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A Year Into the Pandemic, Some Lunar New Year Traditions Have Adapted


KATIE ANASTAS, HOST: Thousands of New Yorkers will celebrate the Lunar New Year tomorrow. For many in the city’s Asian communities, the holiday would normally be one of the biggest celebrations of the year… often with multiple generations of the family gathered under the same roof.

NICOLE MCNULTY, HOST: But as Megan Zerez reports, though this year’s celebration is different, it doesn't mean that business is all bad.


MEGAN ZEREZ, BYLINE: It’s the day before the Lunar New Year. Normally, this corner on Mott Street would be much, much louder. But with the annual Lunar New Year parade postponed, there are no cymbals or firecrackers. There still are, however, the last minute shoppers.


SANDY: It's definitely quieter but people still manage to come out, I guess, in the supermarkets because they still want to do some celebrations at home. But it is quieter.


ZEREZ: Sandy works nearby. Like many, she says she’ll be celebrating at home with just her family.


SANDY: We have to limit our social gatherings because of the whole COVID situation.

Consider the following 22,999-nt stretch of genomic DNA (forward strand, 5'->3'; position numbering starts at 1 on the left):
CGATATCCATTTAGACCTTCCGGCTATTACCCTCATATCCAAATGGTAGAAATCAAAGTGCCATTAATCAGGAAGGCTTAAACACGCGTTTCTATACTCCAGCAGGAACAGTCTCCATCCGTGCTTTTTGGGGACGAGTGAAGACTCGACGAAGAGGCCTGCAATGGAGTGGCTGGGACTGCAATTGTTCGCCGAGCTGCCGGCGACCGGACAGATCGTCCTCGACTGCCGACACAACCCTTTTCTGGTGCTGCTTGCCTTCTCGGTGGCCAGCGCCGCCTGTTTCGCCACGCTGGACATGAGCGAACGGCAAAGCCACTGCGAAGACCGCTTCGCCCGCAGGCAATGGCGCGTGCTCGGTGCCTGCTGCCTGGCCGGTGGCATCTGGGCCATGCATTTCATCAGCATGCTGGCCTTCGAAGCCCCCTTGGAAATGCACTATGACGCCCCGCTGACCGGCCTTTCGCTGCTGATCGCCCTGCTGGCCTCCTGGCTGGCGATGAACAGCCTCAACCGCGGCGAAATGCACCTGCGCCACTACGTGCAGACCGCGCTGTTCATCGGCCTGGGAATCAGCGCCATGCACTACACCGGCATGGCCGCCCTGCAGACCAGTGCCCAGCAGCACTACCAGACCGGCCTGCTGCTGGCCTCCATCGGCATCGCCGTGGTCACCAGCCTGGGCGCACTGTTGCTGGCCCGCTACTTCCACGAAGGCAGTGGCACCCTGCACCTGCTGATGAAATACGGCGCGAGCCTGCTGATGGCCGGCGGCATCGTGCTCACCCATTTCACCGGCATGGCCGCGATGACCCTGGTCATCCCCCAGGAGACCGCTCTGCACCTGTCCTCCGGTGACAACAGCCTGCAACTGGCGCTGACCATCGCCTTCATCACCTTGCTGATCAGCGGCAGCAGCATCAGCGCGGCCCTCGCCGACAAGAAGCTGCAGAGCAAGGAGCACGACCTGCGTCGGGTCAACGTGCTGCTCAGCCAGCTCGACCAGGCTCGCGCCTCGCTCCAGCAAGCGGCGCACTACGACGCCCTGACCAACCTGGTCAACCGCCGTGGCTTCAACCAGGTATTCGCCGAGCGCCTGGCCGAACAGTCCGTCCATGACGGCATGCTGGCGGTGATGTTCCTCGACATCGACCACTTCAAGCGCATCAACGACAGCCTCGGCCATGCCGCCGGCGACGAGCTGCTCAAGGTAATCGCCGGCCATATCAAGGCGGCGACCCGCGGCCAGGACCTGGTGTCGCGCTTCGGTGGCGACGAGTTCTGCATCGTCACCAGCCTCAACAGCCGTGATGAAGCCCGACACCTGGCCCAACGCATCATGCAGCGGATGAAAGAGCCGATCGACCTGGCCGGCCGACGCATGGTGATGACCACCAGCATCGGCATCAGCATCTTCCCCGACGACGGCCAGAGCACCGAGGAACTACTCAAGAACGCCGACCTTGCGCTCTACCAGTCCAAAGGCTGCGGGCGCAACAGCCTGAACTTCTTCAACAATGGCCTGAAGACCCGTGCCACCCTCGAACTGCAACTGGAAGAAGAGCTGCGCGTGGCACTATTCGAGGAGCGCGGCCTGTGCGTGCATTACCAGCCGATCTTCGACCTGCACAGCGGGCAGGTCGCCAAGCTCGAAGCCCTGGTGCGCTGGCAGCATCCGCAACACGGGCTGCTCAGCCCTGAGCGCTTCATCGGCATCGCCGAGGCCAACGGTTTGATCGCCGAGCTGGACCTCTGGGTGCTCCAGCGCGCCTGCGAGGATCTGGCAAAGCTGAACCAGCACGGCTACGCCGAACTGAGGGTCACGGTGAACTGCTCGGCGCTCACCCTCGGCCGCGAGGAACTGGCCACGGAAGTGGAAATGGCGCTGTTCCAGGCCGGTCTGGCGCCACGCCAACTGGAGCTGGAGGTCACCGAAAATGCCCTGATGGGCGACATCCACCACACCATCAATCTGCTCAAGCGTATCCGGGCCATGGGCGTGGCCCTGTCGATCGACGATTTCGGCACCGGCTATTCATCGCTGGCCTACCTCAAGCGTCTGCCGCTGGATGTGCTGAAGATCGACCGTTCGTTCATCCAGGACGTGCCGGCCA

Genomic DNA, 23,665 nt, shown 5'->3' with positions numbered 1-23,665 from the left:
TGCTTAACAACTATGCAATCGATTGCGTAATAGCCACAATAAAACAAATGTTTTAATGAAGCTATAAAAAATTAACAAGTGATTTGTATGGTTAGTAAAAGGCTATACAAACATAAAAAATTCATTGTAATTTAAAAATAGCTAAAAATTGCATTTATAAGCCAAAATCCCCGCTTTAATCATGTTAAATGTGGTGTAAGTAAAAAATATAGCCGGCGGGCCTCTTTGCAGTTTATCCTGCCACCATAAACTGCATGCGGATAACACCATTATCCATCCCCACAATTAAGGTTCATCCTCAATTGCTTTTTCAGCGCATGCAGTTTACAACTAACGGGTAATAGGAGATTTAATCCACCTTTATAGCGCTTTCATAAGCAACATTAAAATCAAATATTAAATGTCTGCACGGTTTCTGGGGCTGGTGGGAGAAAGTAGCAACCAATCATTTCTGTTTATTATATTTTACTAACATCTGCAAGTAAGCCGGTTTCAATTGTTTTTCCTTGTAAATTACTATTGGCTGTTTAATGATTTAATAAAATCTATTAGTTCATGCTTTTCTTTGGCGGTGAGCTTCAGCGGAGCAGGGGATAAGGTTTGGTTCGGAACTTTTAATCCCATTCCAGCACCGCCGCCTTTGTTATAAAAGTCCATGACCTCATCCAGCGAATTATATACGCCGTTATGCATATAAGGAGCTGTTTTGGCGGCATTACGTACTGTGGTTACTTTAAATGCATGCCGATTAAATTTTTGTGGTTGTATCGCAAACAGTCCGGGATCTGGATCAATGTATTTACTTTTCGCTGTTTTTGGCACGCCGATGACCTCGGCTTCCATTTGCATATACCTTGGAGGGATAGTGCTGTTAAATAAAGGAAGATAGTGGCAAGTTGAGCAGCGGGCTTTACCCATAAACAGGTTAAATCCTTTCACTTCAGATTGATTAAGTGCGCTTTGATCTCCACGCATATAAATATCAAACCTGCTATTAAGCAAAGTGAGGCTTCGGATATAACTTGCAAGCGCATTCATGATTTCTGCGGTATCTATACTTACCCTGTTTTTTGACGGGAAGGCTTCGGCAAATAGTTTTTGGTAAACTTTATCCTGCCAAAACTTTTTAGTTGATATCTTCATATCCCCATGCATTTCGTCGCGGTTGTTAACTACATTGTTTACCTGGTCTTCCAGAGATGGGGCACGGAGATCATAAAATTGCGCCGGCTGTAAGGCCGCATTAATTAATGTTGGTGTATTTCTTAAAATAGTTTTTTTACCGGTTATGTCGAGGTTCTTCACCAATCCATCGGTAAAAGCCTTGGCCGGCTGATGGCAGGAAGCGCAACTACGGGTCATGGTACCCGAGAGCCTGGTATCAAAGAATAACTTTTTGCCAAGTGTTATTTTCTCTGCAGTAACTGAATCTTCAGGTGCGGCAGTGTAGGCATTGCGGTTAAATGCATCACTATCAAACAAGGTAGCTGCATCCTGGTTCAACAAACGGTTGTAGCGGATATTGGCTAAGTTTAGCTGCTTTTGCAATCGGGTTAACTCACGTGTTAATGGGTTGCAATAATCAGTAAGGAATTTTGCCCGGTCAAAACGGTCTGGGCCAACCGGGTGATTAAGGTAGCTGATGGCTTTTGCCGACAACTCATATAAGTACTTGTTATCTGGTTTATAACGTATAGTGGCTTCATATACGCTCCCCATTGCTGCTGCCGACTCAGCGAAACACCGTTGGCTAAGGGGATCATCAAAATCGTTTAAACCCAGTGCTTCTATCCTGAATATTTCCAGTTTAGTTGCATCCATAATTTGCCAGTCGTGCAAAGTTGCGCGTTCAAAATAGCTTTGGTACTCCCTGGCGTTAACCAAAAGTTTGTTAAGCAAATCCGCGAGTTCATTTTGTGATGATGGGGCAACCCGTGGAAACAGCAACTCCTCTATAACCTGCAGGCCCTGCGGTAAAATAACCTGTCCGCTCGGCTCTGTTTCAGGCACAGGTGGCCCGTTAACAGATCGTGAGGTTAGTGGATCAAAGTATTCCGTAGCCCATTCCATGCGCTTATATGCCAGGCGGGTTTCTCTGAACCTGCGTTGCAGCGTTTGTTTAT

ZEREZ: But even without the big gatherings, businesses like tofu shop Fong On are still seeing a lot of action.


MARINA ENG: For us it’s a very important holiday. Yesterday was pretty busy at the store, because I think many people want to buy our products ahead of time.


ZEREZ: That’s Marina Eng. She and her husband Paul own the tofu shop, which has been in the Eng family for three generations. Joe Boo, who runs an Asian grocery delivery service, says he’s also seeing a rush for the holidays.


JOE BOO: We've been working around the clock - I'm talking like, 15 hour days, 14 hour days -just to keep up with demand.


ZEREZ: Earlier in the pandemic, Boo started a delivery site, Asian-Veggies.com, to help his dad adapt his vegetable wholesale business to a retail model.


BOO: Around March of last year, a lot of Asian supermarkets and restaurants had shut down. Now [my dad,] being a produce supplier of Asian veggies, basically his business had halted close to zero.


ZEREZ: Since then, the website has taken off. Now, with more people opting to stay home for their celebrations, Boo and his dad are almost busier than they were before the pandemic.


BOO: Yeah, there may not be family gatherings but that means that instead of one Napa cabbage for the family, it’s two orders.


ZEREZ: As you might have guessed, food is a huge part of many Lunar New Year celebrations.


BOO: Normally, my grand uncle, we’ll go to his place the day of and he literally is cooking nonstop in the kitchen. Like he'll, he'll make like serving sizes of like, enough for five people.


ZEREZ: This year, Boo says it’ll just be him, his parents and his girlfriend. But, he says, everyone will still be celebrating - and eating - even if it is separately. Megan Zerez, Uptown Radio.


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